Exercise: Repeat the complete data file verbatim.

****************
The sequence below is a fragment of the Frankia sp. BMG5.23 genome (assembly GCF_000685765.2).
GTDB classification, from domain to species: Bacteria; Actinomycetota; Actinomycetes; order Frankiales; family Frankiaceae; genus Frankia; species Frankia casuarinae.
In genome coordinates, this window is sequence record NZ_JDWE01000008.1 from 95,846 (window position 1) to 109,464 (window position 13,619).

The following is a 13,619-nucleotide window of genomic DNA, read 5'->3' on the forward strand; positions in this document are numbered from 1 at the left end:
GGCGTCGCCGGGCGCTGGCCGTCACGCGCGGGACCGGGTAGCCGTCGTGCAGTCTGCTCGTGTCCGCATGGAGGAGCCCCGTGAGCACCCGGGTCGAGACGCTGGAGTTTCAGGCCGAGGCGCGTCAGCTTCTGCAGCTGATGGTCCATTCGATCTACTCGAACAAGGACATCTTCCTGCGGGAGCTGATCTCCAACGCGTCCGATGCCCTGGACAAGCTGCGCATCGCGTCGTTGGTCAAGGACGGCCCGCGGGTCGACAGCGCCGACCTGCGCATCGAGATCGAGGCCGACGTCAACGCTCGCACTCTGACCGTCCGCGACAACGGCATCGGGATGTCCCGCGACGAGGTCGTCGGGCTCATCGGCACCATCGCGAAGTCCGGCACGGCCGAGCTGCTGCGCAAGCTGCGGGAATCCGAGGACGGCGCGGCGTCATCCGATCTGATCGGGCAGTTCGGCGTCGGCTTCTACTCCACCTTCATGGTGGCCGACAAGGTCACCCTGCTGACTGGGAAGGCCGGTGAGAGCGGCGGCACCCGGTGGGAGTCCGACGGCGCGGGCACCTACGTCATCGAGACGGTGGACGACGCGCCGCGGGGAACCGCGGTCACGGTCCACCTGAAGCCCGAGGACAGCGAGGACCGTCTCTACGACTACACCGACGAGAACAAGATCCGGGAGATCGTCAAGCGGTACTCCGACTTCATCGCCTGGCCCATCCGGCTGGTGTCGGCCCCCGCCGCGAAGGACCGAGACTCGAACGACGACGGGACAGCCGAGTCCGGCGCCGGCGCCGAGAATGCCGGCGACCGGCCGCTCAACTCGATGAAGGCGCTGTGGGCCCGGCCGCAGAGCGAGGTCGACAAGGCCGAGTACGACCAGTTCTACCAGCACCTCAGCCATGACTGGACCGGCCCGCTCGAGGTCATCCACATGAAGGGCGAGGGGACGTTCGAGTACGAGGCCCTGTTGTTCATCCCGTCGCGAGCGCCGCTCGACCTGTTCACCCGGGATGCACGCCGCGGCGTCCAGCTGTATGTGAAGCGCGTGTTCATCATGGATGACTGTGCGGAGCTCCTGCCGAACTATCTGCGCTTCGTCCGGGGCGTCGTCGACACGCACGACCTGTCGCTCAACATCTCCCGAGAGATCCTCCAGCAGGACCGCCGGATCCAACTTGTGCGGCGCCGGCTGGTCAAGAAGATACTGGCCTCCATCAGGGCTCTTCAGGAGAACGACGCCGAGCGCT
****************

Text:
The sequence below is a fragment of the Frankia sp. BMG5.23 genome (assembly GCF_000685765.2).
GTDB classification, from domain to species: Bacteria; Actinomycetota; Actinomycetes; order Frankiales; family Frankiaceae; genus Frankia; species Frankia casuarinae.
In genome coordinates, this window is sequence record NZ_JDWE01000008.1 from 95,846 (window position 1) to 109,464 (window position 13,619).

The following is a 13,619-nucleotide window of genomic DNA, read 5'->3' on the forward strand; positions in this document are numbered from 1 at the left end:
GGCGTCGCCGGGCGCTGGCCGTCACGCGCGGGACCGGGTAGCCGTCGTGCAGTCTGCTCGTGTCCGCATGGAGGAGCCCCGTGAGCACCCGGGTCGAGACGCTGGAGTTTCAGGCCGAGGCGCGTCAGCTTCTGCAGCTGATGGTCCATTCGATCTACTCGAACAAGGACATCTTCCTGCGGGAGCTGATCTCCAACGCGTCCGATGCCCTGGACAAGCTGCGCATCGCGTCGTTGGTCAAGGACGGCCCGCGGGTCGACAGCGCCGACCTGCGCATCGAGATCGAGGCCGACGTCAACGCTCGCACTCTGACCGTCCGCGACAACGGCATCGGGATGTCCCGCGACGAGGTCGTCGGGCTCATCGGCACCATCGCGAAGTCCGGCACGGCCGAGCTGCTGCGCAAGCTGCGGGAATCCGAGGACGGCGCGGCGTCATCCGATCTGATCGGGCAGTTCGGCGTCGGCTTCTACTCCACCTTCATGGTGGCCGACAAGGTCACCCTGCTGACTGGGAAGGCCGGTGAGAGCGGCGGCACCCGGTGGGAGTCCGACGGCGCGGGCACCTACGTCATCGAGACGGTGGACGACGCGCCGCGGGGAACCGCGGTCACGGTCCACCTGAAGCCCGAGGACAGCGAGGACCGTCTCTACGACTACACCGACGAGAACAAGATCCGGGAGATCGTCAAGCGGTACTCCGACTTCATCGCCTGGCCCATCCGGCTGGTGTCGGCCCCCGCCGCGAAGGACCGAGACTCGAACGACGACGGGACAGCCGAGTCCGGCGCCGGCGCCGAGAATGCCGGCGACCGGCCGCTCAACTCGATGAAGGCGCTGTGGGCCCGGCCGCAGAGCGAGGTCGACAAGGCCGAGTACGACCAGTTCTACCAGCACCTCAGCCATGACTGGACCGGCCCGCTCGAGGTCATCCACATGAAGGGCGAGGGGACGTTCGAGTACGAGGCCCTGTTGTTCATCCCGTCGCGAGCGCCGCTCGACCTGTTCACCCGGGATGCACGCCGCGGCGTCCAGCTGTATGTGAAGCGCGTGTTCATCATGGATGACTGTGCGGAGCTCCTGCCGAACTATCTGCGCTTCGTCCGGGGCGTCGTCGACACGCACGACCTGTCGCTCAACATCTCCCGAGAGATCCTCCAGCAGGACCGCCGGATCCAACTTGTGCGGCGCCGGCTGGTCAAGAAGATACTGGCCTCCATCAGGGCTCTTCAGGAGAACGACGCCGAGCGCT